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Simple, Inexpensive Pathogen Detector Developed

Candida albicans

Candida albicans fungus cells (

29 June 2017. A simple and inexpensive detection device is being created to find disease-causing microbes in samples of food, water, and human specimens. A team from Columbia University in New York describes the device and shares findings from tests of a prototype in yesterday’s issue of the journal Science Advances.

A team from the lab of Columbia chemistry professor Virginia Cornish is seeking a device that can be deployed throughout low-resource regions in the world to detect disease-causing pathogens, particularly those caused by fungi. The authors say some 2 million deaths a year worldwide result from fungal pathogens, yet today’s systems for detecting these and other disease-causing microbes are specialized, sophisticated, and expensive, and usually found in larger institutions, not in the field.

For a solution, the researchers focused their design on a biosensor that could be deployed in a wide range of locations where detection of pathogens is needed, including farms and municipal water works, as well as health care facilities. They started with baker’s yeast, a common household product with live Saccharomyces cerevisiae fungus cells that provide the platform for the biosensor. The team discovered they could genetically engineer the cells to replace natural G protein–coupled receptors, proteins on the surface of the cells, with mating peptides characteristic of other disease-causing fungi.

To be practical, however, the device also needs to indicate when a pathogen is found. For this task, the team also engineered in lycopene to the baker’s yeast genome, a natural red pigment found in tomatoes and other produce. Thus when exposed to target pathogen molecules, the altered baker’s yeast reacts and turns red, making it visible to the naked eye.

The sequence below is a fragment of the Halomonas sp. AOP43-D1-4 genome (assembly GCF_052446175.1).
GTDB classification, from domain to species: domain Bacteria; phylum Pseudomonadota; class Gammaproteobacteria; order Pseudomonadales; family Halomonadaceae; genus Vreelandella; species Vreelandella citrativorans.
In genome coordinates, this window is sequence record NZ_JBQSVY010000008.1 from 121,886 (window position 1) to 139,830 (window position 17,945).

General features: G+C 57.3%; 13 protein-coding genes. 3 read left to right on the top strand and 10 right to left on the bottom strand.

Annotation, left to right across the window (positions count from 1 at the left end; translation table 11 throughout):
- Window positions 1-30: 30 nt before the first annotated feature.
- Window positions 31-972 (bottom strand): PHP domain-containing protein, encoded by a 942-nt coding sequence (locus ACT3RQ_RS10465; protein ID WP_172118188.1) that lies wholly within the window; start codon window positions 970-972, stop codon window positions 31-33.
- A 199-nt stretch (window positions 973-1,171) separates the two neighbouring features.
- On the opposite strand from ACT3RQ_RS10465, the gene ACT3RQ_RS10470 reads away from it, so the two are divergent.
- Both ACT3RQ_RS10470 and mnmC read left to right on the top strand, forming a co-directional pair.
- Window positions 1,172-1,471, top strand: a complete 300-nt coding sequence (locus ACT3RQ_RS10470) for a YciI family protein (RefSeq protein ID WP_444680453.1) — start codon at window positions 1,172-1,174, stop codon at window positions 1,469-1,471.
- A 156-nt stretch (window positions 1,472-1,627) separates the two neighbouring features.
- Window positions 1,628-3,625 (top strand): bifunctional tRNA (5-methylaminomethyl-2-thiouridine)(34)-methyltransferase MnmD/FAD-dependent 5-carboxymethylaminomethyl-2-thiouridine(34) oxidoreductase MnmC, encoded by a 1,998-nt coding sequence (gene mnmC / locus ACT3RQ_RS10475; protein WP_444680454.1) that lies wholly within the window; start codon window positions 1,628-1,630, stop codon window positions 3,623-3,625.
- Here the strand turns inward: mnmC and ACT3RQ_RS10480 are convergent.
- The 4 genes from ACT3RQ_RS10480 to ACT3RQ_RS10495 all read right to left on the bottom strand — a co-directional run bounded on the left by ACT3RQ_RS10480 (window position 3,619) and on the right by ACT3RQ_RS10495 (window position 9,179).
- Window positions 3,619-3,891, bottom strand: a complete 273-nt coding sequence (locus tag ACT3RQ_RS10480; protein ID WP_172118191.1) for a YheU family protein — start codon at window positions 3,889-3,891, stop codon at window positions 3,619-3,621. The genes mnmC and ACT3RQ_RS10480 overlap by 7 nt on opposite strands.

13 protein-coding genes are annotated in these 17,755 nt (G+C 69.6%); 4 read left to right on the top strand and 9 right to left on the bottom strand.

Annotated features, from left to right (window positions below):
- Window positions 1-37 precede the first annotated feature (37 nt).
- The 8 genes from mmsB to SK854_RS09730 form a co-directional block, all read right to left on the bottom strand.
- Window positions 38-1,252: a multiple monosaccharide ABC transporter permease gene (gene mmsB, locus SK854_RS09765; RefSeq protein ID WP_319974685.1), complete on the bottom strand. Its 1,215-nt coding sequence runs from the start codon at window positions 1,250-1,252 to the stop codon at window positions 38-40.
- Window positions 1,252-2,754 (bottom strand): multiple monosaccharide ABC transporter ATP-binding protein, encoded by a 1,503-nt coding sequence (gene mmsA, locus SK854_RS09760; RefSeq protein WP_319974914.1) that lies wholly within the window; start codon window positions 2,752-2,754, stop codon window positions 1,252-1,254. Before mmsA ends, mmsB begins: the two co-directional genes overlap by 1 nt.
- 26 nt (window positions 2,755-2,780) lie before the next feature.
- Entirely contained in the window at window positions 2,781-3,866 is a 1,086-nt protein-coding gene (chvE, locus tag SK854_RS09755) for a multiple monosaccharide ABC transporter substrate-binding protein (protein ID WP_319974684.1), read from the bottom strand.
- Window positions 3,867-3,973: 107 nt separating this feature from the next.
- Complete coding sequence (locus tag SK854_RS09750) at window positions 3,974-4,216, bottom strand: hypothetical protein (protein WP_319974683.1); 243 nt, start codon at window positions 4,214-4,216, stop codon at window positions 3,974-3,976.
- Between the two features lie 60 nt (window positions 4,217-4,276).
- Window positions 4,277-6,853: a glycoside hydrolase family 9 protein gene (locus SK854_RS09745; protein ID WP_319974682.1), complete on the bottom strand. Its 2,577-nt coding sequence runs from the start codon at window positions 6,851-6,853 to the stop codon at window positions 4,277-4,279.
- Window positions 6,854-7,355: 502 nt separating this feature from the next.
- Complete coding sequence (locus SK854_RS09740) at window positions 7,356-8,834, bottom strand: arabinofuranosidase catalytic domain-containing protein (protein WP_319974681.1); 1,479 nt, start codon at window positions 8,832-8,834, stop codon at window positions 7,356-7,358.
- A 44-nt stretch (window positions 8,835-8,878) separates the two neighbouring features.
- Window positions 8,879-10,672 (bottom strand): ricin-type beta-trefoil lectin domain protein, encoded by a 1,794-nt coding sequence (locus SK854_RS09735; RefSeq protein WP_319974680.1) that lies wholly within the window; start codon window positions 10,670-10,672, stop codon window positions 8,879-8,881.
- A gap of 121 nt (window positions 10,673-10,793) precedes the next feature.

To prove the concept, Cornish and colleagues engineered baker’s yeast to express characteristic peptides of Candida albicans, a fungus living harmlessly in the human gut and skin, but when it overgrows can cause infections in the mouth and throat, known as thrush or yeast infections in the vagina. Results from lab tests show the altered baker’s yeast platform could detect Candida albicans fungi as readily and accurately as more sophisticated diagnostics using antibodies or nucleic acids.

The researchers then designed a form of dipstick, similar to home pregnancy tests, for detecting other types of fungal pathogens, to demonstrate the flexibility of the detection technology. The tests covered 10 fungi associated with diseases in humans, found in soil and plants, and responsible for food spoilage. The results show the biosensor detects all of these individual pathogens, but the technology is also easy to change from one target to another. In addition, the authors say the technology can be adapted to detect other types of pathogens, including bacteria and viruses, as well as toxins.

Cornish says in a university statement, “Our assay can be cheaply made, economically produced at large-scale, widely distributed as a stable dried product for household use, robustly applied to complex samples, is not reliant on cold-chain storage, and can be readily detected by the eye without additional equipment, making it a compelling and completely feasible tool for surveillance of pathogens around the globe.”

The university filed for a patent on the technology, but the researchers are in discussions with health, development, and citizen’s groups to determine uses for the biosensor in various countries. One immediate application is the detection of cholera, caused by ingestion of contaminated food and water in a number of developing countries.

Cornish and her team tell more about the device in the following video.

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